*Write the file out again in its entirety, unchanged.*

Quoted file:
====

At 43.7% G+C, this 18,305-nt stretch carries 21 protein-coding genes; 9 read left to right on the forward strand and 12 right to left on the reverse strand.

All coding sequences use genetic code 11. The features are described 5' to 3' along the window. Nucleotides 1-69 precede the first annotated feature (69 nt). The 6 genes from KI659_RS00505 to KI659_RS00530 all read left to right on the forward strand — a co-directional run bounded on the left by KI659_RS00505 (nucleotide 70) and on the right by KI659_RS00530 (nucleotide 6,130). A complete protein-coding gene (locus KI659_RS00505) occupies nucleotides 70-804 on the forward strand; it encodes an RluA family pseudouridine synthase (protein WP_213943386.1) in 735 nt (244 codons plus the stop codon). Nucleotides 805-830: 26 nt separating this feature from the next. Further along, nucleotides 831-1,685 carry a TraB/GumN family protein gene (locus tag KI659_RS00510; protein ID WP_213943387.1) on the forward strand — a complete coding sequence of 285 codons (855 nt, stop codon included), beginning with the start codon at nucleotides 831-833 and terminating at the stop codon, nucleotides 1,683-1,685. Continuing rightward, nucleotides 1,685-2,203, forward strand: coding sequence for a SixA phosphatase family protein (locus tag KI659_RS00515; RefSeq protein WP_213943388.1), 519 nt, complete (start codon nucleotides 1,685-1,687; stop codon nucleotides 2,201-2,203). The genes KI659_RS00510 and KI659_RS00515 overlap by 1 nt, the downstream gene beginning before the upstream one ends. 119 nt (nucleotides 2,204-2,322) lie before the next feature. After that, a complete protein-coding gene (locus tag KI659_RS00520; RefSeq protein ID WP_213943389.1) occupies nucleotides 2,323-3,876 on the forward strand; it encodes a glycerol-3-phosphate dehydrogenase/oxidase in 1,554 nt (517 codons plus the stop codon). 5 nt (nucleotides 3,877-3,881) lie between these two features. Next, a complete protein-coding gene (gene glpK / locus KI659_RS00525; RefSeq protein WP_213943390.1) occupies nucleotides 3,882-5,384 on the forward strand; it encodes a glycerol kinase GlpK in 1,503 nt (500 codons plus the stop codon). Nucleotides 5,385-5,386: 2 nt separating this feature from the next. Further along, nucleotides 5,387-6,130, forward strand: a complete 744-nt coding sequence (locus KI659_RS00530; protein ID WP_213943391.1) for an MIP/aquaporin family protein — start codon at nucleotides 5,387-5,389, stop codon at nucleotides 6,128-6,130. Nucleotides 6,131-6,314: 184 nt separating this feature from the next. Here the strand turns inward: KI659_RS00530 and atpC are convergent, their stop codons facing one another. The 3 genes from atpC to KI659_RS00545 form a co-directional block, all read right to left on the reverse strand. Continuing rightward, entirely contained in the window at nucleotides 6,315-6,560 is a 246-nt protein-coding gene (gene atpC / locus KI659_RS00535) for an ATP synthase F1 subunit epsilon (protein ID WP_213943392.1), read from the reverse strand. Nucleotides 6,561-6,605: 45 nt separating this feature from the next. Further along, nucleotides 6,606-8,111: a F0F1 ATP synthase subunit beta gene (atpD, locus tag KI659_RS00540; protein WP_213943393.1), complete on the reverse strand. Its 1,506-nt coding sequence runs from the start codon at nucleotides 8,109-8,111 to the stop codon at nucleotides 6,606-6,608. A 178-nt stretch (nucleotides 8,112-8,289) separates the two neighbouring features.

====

At 43.7% G+C, this 18,305-nt stretch carries 21 protein-coding genes; 9 read left to right on the forward strand and 12 right to left on the reverse strand.

All coding sequences use genetic code 11. The features are described 5' to 3' along the window. Nucleotides 1-69 precede the first annotated feature (69 nt). The 6 genes from KI659_RS00505 to KI659_RS00530 all read left to right on the forward strand — a co-directional run bounded on the left by KI659_RS00505 (nucleotide 70) and on the right by KI659_RS00530 (nucleotide 6,130). A complete protein-coding gene (locus KI659_RS00505) occupies nucleotides 70-804 on the forward strand; it encodes an RluA family pseudouridine synthase (protein WP_213943386.1) in 735 nt (244 codons plus the stop codon). Nucleotides 805-830: 26 nt separating this feature from the next. Further along, nucleotides 831-1,685 carry a TraB/GumN family protein gene (locus tag KI659_RS00510; protein ID WP_213943387.1) on the forward strand — a complete coding sequence of 285 codons (855 nt, stop codon included), beginning with the start codon at nucleotides 831-833 and terminating at the stop codon, nucleotides 1,683-1,685. Continuing rightward, nucleotides 1,685-2,203, forward strand: coding sequence for a SixA phosphatase family protein (locus tag KI659_RS00515; RefSeq protein WP_213943388.1), 519 nt, complete (start codon nucleotides 1,685-1,687; stop codon nucleotides 2,201-2,203). The genes KI659_RS00510 and KI659_RS00515 overlap by 1 nt, the downstream gene beginning before the upstream one ends. 119 nt (nucleotides 2,204-2,322) lie before the next feature. After that, a complete protein-coding gene (locus tag KI659_RS00520; RefSeq protein ID WP_213943389.1) occupies nucleotides 2,323-3,876 on the forward strand; it encodes a glycerol-3-phosphate dehydrogenase/oxidase in 1,554 nt (517 codons plus the stop codon). 5 nt (nucleotides 3,877-3,881) lie between these two features. Next, a complete protein-coding gene (gene glpK / locus KI659_RS00525; RefSeq protein WP_213943390.1) occupies nucleotides 3,882-5,384 on the forward strand; it encodes a glycerol kinase GlpK in 1,503 nt (500 codons plus the stop codon). Nucleotides 5,385-5,386: 2 nt separating this feature from the next. Further along, nucleotides 5,387-6,130, forward strand: a complete 744-nt coding sequence (locus KI659_RS00530; protein ID WP_213943391.1) for an MIP/aquaporin family protein — start codon at nucleotides 5,387-5,389, stop codon at nucleotides 6,128-6,130. Nucleotides 6,131-6,314: 184 nt separating this feature from the next. Here the strand turns inward: KI659_RS00530 and atpC are convergent, their stop codons facing one another. The 3 genes from atpC to KI659_RS00545 form a co-directional block, all read right to left on the reverse strand. Continuing rightward, entirely contained in the window at nucleotides 6,315-6,560 is a 246-nt protein-coding gene (gene atpC / locus KI659_RS00535) for an ATP synthase F1 subunit epsilon (protein ID WP_213943392.1), read from the reverse strand. Nucleotides 6,561-6,605: 45 nt separating this feature from the next. Further along, nucleotides 6,606-8,111: a F0F1 ATP synthase subunit beta gene (atpD, locus tag KI659_RS00540; protein WP_213943393.1), complete on the reverse strand. Its 1,506-nt coding sequence runs from the start codon at nucleotides 8,109-8,111 to the stop codon at nucleotides 6,606-6,608. A 178-nt stretch (nucleotides 8,112-8,289) separates the two neighbouring features.